Companies

Dec 13, 2010

Funding illegal Israeli settlements?
Priceless.

Visa, Mastercard and PayPal have all blacklisted Wikileaks, but they enable donations to West Bank settlements that breach both international and in some cases Israeli law - and worse.

Bernard Keane — Politics editor

Bernard Keane

Politics editor

Visa, Mastercard and PayPal all enable donations to be made to US-registered groups funding illegal Israeli settlements in the West Bank in defiance of international law.

48 comments

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48 thoughts on “Funding illegal Israeli settlements?
Priceless.

  1. David

    The hypocrisy of Mastercard, Visa and PayPal is immense, ditto their faceless masters.

  2. shepherdmarilyn

    Rudd at least gets the point, unlike many others.

    Although if you want hypocrisy – he visits a holocaust museum and points out our perfidy in locking the gates to Jewish refugees before WW11 yet he did the same to Sri Lankans just last year and is trying to do the same to Afghans now.

  3. Scott

    Surely there is no obligation for these companies to provide services to everyone. I know lots of businesses that won’t deal with big tobacco due to ideological stands. And that’s fine as long as they do not break trade practices/discrimination law. Companies can offer/deny services to who ever they want. Wouldn’t be the first time companies incorporated in the US feel a little patriotic.
    The only issue here is that there seems to be a contract breach between these payment services companies and wikileaks, which wikileaks is perfectly entitled to take up with the courts.

  4. Mick

    In a nutshell, the companies refuse service to WL based on the _possibility_ it may have done something illegal.

    And yet all those other organisations are sending funds for illegal purposes (the UN, US and even Israel agree on that) and yet they continue to give _them_ service.

    PP made a statement summing up their position https://www.thepaypalblog.com/2010/12/updated-statement-about-wikileaks-from-paypal-general-counsel-john-muller/

    If they’d said “We don’t like WL so we won’t offer them service”, then that’d be fine. It’s when they jump on their high horse and try to make it appear they are taking the high moral ground about it that they look like a pack of hypocritical muffins.

  5. crapocular

    Stories such as this seem to be auguries for a descent into a new dark age, with no accountability in any official system, and indeed no system of principles at all. I know nothing is perfect (and certainly never has been) but this is incontrovertibly a turn for the worse.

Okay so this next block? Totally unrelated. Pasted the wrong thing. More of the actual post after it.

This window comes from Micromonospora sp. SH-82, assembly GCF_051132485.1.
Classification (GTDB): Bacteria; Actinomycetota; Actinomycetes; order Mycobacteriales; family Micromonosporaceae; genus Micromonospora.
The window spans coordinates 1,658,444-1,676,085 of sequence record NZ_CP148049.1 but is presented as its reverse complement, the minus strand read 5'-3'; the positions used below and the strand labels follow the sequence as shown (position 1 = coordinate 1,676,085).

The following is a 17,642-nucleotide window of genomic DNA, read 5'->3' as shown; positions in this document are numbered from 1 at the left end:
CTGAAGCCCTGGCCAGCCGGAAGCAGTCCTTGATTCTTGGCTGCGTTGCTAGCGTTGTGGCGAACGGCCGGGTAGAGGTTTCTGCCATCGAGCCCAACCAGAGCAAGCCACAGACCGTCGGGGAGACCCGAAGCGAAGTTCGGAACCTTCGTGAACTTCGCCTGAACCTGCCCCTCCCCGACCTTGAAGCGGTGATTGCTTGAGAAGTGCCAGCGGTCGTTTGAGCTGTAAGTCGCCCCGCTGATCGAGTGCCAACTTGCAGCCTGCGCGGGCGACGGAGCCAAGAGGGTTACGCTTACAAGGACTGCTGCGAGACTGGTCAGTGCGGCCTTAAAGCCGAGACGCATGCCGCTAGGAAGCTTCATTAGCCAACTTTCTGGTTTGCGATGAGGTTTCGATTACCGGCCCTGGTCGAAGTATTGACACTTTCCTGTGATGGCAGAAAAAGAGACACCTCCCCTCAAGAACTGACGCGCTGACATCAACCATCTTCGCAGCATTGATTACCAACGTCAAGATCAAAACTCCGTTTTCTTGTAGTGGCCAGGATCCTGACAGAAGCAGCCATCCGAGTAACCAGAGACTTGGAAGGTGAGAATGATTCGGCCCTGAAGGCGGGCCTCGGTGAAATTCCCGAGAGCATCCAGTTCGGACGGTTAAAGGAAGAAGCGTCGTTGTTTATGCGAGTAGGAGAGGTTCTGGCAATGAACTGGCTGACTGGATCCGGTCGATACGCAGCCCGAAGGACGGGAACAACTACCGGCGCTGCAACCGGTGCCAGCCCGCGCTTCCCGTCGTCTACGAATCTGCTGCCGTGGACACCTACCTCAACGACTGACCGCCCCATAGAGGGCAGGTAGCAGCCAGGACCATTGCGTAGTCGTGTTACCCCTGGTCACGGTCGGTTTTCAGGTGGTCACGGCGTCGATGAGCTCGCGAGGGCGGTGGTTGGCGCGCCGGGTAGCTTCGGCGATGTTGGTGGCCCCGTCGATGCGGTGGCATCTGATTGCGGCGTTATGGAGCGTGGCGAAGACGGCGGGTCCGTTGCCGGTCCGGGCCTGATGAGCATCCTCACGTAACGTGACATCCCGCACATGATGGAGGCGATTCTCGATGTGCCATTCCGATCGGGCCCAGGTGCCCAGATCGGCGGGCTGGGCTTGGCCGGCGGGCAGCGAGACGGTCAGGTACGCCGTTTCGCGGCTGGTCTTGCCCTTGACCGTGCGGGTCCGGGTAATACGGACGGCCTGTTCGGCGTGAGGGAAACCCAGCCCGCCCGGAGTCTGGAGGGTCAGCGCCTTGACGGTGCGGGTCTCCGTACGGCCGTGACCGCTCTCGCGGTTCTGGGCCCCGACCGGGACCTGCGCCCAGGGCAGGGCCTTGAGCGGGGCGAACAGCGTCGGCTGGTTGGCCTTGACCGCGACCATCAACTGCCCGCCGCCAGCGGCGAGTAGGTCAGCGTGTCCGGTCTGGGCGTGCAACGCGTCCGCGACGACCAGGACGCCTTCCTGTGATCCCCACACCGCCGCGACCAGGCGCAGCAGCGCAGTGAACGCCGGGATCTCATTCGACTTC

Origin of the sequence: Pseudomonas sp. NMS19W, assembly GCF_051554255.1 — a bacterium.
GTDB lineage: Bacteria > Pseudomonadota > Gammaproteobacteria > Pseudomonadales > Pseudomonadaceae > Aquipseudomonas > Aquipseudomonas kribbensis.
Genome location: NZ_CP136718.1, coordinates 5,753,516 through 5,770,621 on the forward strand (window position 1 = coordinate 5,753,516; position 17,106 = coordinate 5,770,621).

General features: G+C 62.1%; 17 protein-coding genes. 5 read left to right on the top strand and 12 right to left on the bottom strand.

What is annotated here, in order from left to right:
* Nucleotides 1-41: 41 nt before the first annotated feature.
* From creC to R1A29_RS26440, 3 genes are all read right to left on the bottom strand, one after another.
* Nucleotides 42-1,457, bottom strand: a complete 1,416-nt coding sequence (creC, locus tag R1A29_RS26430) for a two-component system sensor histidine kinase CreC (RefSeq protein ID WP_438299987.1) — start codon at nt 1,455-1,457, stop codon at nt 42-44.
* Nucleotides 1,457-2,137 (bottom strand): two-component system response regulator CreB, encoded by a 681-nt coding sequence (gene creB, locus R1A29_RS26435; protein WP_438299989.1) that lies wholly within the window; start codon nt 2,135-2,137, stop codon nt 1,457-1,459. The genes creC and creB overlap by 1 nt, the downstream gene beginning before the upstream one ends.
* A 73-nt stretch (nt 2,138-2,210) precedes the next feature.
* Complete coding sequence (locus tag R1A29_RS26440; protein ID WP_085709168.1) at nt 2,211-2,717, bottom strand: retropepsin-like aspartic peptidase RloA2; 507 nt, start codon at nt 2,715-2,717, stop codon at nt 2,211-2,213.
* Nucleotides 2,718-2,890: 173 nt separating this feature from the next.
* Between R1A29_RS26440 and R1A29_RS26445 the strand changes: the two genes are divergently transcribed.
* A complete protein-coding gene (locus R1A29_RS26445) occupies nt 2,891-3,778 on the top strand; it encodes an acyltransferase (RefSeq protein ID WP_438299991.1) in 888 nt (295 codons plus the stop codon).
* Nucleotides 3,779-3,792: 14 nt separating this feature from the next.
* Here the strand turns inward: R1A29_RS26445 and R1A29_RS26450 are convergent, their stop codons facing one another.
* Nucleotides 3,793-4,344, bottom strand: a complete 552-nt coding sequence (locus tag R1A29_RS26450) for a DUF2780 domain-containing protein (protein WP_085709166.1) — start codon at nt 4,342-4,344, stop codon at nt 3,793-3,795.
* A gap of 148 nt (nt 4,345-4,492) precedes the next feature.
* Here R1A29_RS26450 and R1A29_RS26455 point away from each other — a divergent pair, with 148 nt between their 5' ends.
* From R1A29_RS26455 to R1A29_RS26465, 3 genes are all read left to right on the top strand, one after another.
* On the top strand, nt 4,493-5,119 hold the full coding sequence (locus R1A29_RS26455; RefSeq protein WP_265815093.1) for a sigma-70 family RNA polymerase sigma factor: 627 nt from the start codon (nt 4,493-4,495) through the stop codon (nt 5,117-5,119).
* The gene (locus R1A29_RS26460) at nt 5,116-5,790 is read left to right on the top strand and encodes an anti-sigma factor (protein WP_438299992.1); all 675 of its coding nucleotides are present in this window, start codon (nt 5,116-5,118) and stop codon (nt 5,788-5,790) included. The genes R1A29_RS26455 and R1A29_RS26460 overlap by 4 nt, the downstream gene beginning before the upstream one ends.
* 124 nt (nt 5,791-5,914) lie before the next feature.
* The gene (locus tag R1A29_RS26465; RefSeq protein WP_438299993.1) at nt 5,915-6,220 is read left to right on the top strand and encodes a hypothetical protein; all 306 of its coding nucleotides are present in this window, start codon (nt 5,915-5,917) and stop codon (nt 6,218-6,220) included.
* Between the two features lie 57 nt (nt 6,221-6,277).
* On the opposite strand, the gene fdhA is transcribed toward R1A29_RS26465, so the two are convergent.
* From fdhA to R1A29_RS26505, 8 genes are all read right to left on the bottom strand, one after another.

The only upside from these extralegal attacks on Wikileaks is that they confirm the substance of the leaks perfectly – the downside is that they make me want to take my credit cards and buy a whole bunch of canned victuals for the bunker.

  6. Michael James

    Bernard, you claim that “At this stage WikiLeaks has breached no international law and no laws of any country” however receiving and trafficking in stolen goods (which the US Diplomatic and Military documents most assuredly are), is usually considered a crime in most jurisdictions.

  7. 922870

    A good article that I think will help clarify and contrast the characteristics of the WikiLeaks funding controversy for those who haven’t yet fully understood the grave implications of this whole mess!

  8. crapocular

    Michael:

    “Any copyright action leveled against WikiLeaks for the release of a quarter of a million secret United States government cables would be a “grotesque misuse” of copyright law, says an expert in intellectual property.”

    Copyright law is the law of property pertinent to this situation – I think this quote (provided by Crikey here:

    http://www.crikey.com.au/2010/12/13/could-wikileaks-be-prosecuted-under-copyright-law/

    resolves the question of whether Wikileaks has been “receiving and trafficking in stolen goods”

  9. SusieQ

    Michael James, as yet, no one at Wikileaks has been charged with anything to do with any stolen documents, so how can you make such a statement?

    As for the article itself, its seems business is business is business and you can be as hypocritical and immoral as you like, as long as you make money.

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